Carmen Amaya
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Music for flamenco dance. Listening guide. Special feature

The sound of movement

Silvia Calado, April 2004
Translation: Gary Cook

It's a fact that's often overlooked in dance academies, but flamenco dance is inextricably linked to flamenco music. Underneath all the dazzling aesthetics, cante and guitar act as guide, inspiration and raison d'être of corporal expression - the dancer and the song are comrades in battle. To love flamenco dance is to love flamenco music. And before you get down to heel, toe and sole it's a good idea to familiarize yourself with the sound that gives meaning to those steps.


La Macarrona at the Café Novedades de Sevilla with Niño Ricardo,
Baldomero Ojeda and Currito el de la Jeroma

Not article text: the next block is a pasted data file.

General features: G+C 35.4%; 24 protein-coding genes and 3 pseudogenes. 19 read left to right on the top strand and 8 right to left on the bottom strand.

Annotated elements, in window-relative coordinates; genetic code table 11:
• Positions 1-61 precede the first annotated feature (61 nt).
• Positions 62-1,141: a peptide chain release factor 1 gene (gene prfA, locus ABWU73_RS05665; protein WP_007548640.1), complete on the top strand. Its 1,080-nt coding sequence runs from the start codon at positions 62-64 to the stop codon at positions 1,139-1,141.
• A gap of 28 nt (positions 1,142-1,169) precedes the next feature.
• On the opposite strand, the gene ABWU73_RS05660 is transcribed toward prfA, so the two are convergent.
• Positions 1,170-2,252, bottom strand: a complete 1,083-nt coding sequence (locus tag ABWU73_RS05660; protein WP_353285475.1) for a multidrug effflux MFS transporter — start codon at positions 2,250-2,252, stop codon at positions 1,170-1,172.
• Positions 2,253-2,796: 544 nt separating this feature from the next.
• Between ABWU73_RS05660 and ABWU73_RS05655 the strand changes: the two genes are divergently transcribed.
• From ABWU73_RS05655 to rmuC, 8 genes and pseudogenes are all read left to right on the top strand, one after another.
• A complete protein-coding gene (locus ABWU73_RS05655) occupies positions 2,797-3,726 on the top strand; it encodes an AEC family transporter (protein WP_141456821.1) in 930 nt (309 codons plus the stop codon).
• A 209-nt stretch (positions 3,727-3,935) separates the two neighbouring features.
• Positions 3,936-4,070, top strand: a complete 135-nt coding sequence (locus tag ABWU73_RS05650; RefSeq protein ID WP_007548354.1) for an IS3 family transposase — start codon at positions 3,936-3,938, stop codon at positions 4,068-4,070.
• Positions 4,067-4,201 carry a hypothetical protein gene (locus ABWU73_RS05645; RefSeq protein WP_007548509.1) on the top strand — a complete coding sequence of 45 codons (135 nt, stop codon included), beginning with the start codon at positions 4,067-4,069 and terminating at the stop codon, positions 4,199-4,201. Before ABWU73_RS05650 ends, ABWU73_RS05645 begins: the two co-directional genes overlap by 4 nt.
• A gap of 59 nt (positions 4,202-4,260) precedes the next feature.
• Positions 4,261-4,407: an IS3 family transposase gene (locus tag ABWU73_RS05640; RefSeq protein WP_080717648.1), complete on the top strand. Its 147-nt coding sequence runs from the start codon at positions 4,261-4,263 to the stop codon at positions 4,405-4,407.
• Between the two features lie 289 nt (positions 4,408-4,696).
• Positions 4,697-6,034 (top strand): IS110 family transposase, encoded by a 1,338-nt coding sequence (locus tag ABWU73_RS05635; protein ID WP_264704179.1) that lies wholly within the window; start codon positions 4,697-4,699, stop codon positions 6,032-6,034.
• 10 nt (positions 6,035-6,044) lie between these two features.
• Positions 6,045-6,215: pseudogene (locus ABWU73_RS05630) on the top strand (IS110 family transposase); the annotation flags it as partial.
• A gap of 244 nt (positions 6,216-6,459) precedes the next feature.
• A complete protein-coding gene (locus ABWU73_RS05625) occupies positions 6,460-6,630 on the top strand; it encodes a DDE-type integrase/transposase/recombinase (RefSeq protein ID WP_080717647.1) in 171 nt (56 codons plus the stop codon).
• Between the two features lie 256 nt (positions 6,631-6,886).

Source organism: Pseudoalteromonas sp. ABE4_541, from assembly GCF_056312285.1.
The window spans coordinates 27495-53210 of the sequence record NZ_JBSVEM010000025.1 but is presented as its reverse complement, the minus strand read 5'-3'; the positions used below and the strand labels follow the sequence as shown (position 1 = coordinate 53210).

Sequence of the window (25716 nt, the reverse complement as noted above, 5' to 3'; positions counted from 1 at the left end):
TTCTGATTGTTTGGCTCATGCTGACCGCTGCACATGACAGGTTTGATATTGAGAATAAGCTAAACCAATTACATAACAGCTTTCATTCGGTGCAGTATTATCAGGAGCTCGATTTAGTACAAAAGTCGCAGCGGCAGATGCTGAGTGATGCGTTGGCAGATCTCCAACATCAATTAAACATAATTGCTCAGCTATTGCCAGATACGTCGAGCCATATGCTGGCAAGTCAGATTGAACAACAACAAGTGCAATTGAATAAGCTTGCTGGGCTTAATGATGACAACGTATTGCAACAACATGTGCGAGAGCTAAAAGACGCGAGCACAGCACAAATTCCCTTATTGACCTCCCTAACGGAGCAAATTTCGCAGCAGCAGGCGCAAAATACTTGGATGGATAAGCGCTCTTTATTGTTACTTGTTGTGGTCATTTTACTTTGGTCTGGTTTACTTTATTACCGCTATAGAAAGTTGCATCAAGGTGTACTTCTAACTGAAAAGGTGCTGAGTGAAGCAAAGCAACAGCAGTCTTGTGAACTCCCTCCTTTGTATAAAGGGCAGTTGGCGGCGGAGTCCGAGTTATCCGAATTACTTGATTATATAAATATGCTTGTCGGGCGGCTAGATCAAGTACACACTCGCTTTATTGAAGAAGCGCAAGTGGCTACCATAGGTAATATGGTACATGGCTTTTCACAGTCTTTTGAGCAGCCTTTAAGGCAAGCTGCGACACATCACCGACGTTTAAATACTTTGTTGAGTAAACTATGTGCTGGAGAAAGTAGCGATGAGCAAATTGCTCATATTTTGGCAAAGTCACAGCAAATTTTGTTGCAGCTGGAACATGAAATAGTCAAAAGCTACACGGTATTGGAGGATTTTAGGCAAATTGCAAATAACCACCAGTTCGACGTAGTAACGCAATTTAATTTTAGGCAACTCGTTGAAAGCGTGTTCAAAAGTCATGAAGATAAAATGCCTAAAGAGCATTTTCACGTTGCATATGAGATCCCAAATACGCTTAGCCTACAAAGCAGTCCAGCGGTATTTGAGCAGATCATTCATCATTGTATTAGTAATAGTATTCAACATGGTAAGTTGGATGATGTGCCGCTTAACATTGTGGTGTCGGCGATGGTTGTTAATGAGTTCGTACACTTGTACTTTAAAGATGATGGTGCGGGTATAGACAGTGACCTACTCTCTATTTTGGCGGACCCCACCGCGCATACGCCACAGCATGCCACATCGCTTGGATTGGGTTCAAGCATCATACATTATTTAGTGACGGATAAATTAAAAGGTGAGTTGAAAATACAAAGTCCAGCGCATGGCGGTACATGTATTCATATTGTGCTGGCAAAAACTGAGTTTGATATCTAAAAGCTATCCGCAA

A good starting point might be a few flamenco compilations. The first, of vintage cante, to get to know the roots of flamenco. A good example is the double album 'Grandes maestros del flamenco', full of legendary voices and guitarists of yesteryear, including Antonio Chacón, Manuel Torre, La Niña de los Peines, Manuel Vallejo, Ramón Montoya, Niño Ricardo and Miguel Borrull. As for the next generation, from the fifties onward, the best bet is a collection of the best quality remastered recordings from the vaults of Columbia, RCA, Zafiro, Iberofón, Vergara, Alhambra and Ariola. The triple CD 'Momentos cumbre de los grandes maestros del cante flamenco' takes a whistle stop tour of the key points of recent flamenco history, with every great figure from the period included, from Antonio Mairena through to Camarón, not forgetting Ramón Porrina, Turronero, Sordera, Fernanda de Utrera... the list is seemingly endless. As for modern-day flamenco, the most complete compilation might be 'Mucho flamenco', a double album featuring both established artists and promising newcomers to flamenco guitar and cante: Paco de Lucía, José Mercé, Carmen Linares, Cañizares, Enrique Morente, Pepe Habichuela, Remedios Amaya, Vicente Amigo, Estrella Morente, Arcángel, La Macanita, Marina Heredia...